On September 21, 2010, Secretary of State Hillary Rodham Clinton announced the Global Alliance for Clean Cookstoves, a public-private partnership led by the United Nations Foundation to save lives, improve livelihoods, empower women, and combat climate change by creating a thriving global market for clean and efficient household cooking solutions.
The U.S. Department of State, U.S. Environmental Protection Agency (EPA), U.S. Department of Energy, U.S. Department of Health and Human Services – Centers for Disease Control and National Institutes of Health, and the U.S. Agency for International Development (USAID), all of which are founding partners of the Alliance, have forged an unprecedented government effort to mobilize financial resources, top U.S. experts, and research and development tools to help the Alliance achieve its target of "100 by 20," which calls for 100 million homes to adopt clean and efficient stoves and fuels by 2020.
The United States is not alone in this effort. The Global Alliance for Clean Cookstoves, a new and innovative public-private initiative led by the United Nations Foundation, will work in cooperation with other leading international non-profit organizations, foundations, academic institutions, corporate leaders, governments, UN agencies, and local NGOs, women’s self-help groups, and community members to help overcome the market barriers that currently impede the production and use of clean cookstoves in the developing world.
The U.S., a founding partner of the Alliance, is using a three-pronged approach to mobilize funding, expertise, and research and development resources to tackle this grave health, safety, environmental, and economic risk that affects the livelihood of nearly half of the world’s population.
Exposure to toxic smoke from traditional cookstoves and open fires accounts for nearly 2 million premature deaths annually. Women and young children are most affected according to World Health Organization estimates. Traditional cookstoves are the primary means of cooking and heating for nearly 3 billion people in the developing world; exposure to cookstove smoke has cross-cutting implications, including: increased health problems, personal security risks, and environmental consequences.
Cookstove smoke contributes to a range of chronic illnesses and acute health impacts, such as acute pneumonia in children under the age of five, lung cancer, and chronic obstructive pulmonary disease (COPD). A growing body of evidence suggests links to other conditions, including tuberculosis, cardiovascular disease, cataracts, and low birth weight. The World Health Organization estimates harmful cookstove smoke as one of the top five most serious health risks in developing countries.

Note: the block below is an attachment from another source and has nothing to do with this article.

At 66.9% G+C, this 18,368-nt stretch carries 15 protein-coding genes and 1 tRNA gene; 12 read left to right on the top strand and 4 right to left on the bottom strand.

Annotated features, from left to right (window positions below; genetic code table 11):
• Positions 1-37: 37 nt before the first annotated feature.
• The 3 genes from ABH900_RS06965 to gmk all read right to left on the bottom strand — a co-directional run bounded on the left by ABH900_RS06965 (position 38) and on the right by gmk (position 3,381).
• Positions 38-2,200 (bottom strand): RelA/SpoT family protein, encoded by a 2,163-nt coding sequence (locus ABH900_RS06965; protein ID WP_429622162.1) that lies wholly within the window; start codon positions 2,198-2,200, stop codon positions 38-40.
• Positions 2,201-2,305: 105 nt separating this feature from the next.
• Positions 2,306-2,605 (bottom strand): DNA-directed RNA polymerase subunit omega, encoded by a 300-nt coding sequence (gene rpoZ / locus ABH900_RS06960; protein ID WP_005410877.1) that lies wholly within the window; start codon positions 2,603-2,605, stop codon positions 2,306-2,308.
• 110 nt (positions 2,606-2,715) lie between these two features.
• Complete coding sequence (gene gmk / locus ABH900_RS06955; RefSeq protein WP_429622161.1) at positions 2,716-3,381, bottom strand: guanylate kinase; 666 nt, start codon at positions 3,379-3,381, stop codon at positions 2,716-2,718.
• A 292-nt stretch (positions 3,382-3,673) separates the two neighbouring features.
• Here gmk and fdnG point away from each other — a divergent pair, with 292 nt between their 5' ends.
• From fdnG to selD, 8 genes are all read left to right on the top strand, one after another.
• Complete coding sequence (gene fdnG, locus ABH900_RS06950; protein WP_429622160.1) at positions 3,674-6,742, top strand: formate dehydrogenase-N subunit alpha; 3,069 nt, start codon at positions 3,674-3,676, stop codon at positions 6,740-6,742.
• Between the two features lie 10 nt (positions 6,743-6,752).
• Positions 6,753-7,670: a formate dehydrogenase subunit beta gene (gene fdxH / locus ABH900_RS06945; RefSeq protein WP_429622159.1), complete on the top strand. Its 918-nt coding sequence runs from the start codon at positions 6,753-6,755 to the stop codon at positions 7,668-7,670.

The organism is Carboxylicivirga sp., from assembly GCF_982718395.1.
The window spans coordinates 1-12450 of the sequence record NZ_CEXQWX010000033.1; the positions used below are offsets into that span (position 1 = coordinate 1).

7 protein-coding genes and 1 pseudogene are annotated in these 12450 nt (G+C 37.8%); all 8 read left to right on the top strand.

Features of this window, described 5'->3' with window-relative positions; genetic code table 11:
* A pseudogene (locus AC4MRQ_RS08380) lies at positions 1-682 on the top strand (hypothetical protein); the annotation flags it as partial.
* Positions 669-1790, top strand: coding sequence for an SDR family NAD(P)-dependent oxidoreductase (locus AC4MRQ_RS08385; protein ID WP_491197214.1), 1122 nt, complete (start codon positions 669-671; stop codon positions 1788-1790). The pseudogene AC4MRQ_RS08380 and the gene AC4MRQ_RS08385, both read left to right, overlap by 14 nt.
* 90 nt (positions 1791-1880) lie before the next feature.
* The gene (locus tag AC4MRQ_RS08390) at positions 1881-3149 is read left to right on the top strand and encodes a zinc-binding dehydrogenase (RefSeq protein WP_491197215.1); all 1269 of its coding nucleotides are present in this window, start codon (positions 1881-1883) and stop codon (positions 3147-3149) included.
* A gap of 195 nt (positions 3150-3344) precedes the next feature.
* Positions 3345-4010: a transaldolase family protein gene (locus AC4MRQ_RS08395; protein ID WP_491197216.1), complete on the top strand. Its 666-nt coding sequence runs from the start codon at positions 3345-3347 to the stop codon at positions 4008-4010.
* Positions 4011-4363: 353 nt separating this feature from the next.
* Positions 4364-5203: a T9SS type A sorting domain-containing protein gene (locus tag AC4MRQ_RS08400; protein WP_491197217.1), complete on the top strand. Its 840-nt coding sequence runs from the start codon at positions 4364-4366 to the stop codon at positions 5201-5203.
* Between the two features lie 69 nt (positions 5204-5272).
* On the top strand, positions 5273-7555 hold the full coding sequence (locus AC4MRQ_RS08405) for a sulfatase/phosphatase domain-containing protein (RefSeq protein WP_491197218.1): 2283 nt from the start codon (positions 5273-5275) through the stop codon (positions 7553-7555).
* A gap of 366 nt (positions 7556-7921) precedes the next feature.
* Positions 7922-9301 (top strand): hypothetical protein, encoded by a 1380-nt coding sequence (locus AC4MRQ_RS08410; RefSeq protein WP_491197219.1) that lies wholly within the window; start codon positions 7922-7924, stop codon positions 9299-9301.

Risk to Personal Safety
Reliance on biomass (e.g., wood, dung, coal) for cooking fuel and heating forces women and children to spend many hours each week collecting these items. Women and girls, especially those living in unstable areas such as refugee camps and conflict zones, face threats to their personal safety when they are out collecting fuel.
Environmental Consequences and Climate Change
Roughly 3 billion people cook their food by burning solids, such as wood, dung, and coal in crude, polluting stoves. The use of these fuels represents a significant part of the total primary energy demand in developing regions -- nearly half for Africa and more than a quarter for India. Reliance on biomass increases pressures on local natural resources and habitats. Inefficient, polluting cookstoves can contribute to climate change through emissions of greenhouse gases like carbon dioxide, methane, and aerosols such as black carbon. The broad use and adoption of clean cookstoves would significantly reduce these emissions.
Encouraging the development and use of clean cookstoves in cultures, communities, and countries throughout the developing world is consistent with the core principles of U.S. foreign policy and development efforts, which focus on improving the lives of the world’s most vulnerable populations. It is also consistent with U.S. commitments to the Millennium Development goals. This initiative is working toward reversing the negative effects on health, personal safety, the local economy, and climate change of traditional cookstoves and open fires.
The United States is committed to working with the Alliance to help achieve its "100 by 20" goal, which calls for 100 million homes to adopt clean and efficient stoves and fuels by 2020, thereby laying the foundation for a long-term, universal adoption of clean and efficient cooking solutions.
To achieve this goal, the United States joins the Alliance in pursuing a business plan that will: